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Speed cameras could be coming to the L.A. area

A bill that would introduce speed safety cameras in six California cities, including Los Angeles, Long Beach and Glendale, is now awaiting Governor Gavin Newsom’s signature or veto.

AB-645, which passed in both houses of the State Legislature this week, would allow speed cameras to be installed in school zones and in areas where people are prone to speeding.

Automatic speed cameras for Oakland, other traffic safety measures, on Gov. Newsom’s desk

Oakland could get permission to create greater visibility at intersections, helping pedestrians, bicyclists, and drivers see each other and avoid collisions.

California lawmakers have approved several bills that could make roads safer for pedestrians, bicyclists, and motorists in Oakland.

The year’s legislative session concluded Thursday with bills that address speeding enforcement, visibility at intersections, and a law that permits the use of bikes on sidewalks. 

Will these CA bills become law? That’s up to Gov. Newsom

It’s crunch time in Sacramento as state Senate and Assembly members reach this year’s legislative deadline tonight.

At that point, anything not passed is dead and bills approved by lawmakers head to Gov. Gavin Newsom to be signed into law or vetoed.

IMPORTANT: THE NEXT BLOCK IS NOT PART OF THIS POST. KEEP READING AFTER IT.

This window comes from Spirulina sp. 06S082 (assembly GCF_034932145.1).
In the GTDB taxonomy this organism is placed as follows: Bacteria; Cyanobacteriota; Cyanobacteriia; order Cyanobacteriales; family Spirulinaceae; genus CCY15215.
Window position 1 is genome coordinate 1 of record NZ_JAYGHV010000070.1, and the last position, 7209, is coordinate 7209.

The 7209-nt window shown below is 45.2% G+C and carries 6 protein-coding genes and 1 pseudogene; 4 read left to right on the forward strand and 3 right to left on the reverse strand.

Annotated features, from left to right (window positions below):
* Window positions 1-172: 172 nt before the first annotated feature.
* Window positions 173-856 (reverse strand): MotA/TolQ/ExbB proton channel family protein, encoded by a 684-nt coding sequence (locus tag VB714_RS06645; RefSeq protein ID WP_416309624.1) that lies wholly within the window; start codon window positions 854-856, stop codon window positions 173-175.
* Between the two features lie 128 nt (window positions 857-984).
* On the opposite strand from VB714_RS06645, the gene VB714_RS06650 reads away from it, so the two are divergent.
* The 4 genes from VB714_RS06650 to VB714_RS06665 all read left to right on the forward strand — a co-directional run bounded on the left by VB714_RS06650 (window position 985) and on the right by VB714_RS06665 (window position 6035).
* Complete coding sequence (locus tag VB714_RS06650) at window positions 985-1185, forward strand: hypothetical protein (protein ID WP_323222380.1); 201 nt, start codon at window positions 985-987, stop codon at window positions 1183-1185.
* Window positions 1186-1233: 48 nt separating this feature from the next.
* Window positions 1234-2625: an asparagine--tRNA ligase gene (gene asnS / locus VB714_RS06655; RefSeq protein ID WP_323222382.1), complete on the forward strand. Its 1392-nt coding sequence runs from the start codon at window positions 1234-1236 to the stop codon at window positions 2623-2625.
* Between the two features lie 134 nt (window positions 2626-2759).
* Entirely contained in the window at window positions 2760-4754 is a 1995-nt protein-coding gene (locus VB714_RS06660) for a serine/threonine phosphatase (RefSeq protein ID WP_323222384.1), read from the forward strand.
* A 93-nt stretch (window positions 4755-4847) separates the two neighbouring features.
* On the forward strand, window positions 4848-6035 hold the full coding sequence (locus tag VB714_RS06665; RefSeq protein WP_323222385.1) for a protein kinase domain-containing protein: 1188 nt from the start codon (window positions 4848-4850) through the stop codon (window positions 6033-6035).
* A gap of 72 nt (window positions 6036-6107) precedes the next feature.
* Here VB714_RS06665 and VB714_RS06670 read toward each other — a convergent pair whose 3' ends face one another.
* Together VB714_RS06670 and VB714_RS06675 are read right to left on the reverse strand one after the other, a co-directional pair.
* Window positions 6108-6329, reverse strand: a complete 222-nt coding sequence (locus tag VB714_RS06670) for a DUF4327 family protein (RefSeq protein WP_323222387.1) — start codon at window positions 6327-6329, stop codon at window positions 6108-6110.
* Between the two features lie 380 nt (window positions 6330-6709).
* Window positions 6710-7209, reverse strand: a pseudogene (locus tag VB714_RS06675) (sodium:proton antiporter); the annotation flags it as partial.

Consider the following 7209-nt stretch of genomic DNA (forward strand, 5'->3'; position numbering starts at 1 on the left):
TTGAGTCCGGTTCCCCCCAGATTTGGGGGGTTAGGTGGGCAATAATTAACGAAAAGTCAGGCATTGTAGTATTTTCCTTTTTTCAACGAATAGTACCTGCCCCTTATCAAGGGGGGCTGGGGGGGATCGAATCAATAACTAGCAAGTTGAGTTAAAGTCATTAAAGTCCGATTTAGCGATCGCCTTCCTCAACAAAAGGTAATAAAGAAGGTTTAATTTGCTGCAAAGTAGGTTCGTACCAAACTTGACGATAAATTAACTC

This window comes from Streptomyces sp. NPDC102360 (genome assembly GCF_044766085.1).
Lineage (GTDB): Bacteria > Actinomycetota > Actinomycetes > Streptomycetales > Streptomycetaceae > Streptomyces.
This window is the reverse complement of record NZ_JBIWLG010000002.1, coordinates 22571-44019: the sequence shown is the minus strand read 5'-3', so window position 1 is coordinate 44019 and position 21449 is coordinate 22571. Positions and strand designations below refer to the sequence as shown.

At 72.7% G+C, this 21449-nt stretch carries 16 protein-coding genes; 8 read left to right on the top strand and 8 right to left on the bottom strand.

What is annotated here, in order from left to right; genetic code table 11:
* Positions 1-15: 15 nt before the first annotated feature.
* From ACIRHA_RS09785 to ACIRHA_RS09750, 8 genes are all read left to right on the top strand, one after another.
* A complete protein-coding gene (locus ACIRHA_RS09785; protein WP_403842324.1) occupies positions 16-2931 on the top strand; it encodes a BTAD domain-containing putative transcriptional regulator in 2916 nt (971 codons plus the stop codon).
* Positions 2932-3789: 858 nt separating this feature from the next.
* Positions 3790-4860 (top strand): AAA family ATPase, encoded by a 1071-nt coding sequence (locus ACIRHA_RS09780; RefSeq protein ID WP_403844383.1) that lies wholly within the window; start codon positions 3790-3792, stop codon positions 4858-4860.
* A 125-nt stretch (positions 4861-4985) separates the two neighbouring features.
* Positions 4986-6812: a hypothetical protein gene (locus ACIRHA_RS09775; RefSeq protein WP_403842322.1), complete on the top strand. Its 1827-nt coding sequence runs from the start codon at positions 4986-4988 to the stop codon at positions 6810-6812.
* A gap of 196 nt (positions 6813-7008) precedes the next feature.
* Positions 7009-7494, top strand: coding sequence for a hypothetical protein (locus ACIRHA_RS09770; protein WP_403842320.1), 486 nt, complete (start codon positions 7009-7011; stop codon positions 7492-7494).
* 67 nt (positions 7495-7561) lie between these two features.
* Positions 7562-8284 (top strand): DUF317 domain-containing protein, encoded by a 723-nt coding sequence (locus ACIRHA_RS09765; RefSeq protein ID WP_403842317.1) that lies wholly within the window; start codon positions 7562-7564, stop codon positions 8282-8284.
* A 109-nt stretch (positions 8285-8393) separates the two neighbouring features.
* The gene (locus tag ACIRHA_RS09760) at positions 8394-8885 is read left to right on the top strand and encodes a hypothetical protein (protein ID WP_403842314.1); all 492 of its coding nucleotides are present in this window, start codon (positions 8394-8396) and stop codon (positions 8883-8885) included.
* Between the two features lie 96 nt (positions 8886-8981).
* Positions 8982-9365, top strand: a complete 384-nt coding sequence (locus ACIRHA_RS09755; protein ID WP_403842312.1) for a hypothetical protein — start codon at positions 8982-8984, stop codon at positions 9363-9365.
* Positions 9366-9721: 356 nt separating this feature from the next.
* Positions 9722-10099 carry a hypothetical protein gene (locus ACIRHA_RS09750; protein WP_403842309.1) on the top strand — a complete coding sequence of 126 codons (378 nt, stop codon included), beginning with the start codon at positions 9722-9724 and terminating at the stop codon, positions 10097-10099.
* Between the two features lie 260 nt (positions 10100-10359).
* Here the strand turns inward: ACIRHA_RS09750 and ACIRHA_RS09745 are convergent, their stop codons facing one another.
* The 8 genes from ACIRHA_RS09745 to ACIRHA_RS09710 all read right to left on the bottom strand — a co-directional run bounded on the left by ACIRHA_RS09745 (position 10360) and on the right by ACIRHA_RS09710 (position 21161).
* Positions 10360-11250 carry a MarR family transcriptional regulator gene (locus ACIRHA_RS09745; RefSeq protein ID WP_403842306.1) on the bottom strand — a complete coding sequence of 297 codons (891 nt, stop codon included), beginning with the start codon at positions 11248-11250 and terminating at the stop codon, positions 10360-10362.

Speed cameras may be coming to some cities’ streets

Speed cameras have been used in other states and cities as an effective tool to reduce traffic deaths.

California Legislators Begin Their Final Sprint

Thursday is the last day for lawmakers to approve bills to send to the governor in this session.
  • California could become the 19th state to install speed cameras that automatically issue tickets to the owners of speeding cars. The measure is aimed at reducing the unusually high pedestrian death rate in the state.

Drinking Water More Precious Than Grass in California

Ornamental grass—the kinds of grass that line medians and roadsides but never serves for recreation—is a vanishing amenity in a drought-stricken West.

California legislators approved a bill, AB 1572 (Friedman), to ban the use of drinking water for ornamental grass—also known non-functional turf—grass never used for walking or recreation.